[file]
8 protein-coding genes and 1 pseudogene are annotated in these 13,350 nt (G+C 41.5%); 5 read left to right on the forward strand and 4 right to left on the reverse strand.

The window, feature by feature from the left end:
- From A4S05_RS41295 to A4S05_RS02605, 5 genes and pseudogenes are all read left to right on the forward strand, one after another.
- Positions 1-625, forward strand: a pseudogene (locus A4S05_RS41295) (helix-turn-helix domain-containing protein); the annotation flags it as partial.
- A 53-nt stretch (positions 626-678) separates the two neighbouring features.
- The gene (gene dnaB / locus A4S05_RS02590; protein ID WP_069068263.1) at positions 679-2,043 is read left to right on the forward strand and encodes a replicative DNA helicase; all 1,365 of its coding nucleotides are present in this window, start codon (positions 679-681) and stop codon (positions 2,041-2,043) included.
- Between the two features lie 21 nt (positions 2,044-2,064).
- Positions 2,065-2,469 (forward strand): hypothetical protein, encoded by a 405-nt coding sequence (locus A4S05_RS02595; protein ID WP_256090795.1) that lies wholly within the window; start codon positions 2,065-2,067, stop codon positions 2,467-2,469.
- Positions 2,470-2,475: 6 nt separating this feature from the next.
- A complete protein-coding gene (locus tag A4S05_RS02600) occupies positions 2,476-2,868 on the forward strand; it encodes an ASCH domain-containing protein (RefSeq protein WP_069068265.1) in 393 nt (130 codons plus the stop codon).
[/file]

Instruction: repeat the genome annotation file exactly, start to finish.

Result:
8 protein-coding genes and 1 pseudogene are annotated in these 13,350 nt (G+C 41.5%); 5 read left to right on the forward strand and 4 right to left on the reverse strand.

The window, feature by feature from the left end:
- From A4S05_RS41295 to A4S05_RS02605, 5 genes and pseudogenes are all read left to right on the forward strand, one after another.
- Positions 1-625, forward strand: a pseudogene (locus A4S05_RS41295) (helix-turn-helix domain-containing protein); the annotation flags it as partial.
- A 53-nt stretch (positions 626-678) separates the two neighbouring features.
- The gene (gene dnaB / locus A4S05_RS02590; protein ID WP_069068263.1) at positions 679-2,043 is read left to right on the forward strand and encodes a replicative DNA helicase; all 1,365 of its coding nucleotides are present in this window, start codon (positions 679-681) and stop codon (positions 2,041-2,043) included.
- Between the two features lie 21 nt (positions 2,044-2,064).
- Positions 2,065-2,469 (forward strand): hypothetical protein, encoded by a 405-nt coding sequence (locus A4S05_RS02595; protein ID WP_256090795.1) that lies wholly within the window; start codon positions 2,065-2,067, stop codon positions 2,467-2,469.
- Positions 2,470-2,475: 6 nt separating this feature from the next.
- A complete protein-coding gene (locus tag A4S05_RS02600) occupies positions 2,476-2,868 on the forward strand; it encodes an ASCH domain-containing protein (RefSeq protein WP_069068265.1) in 393 nt (130 codons plus the stop codon).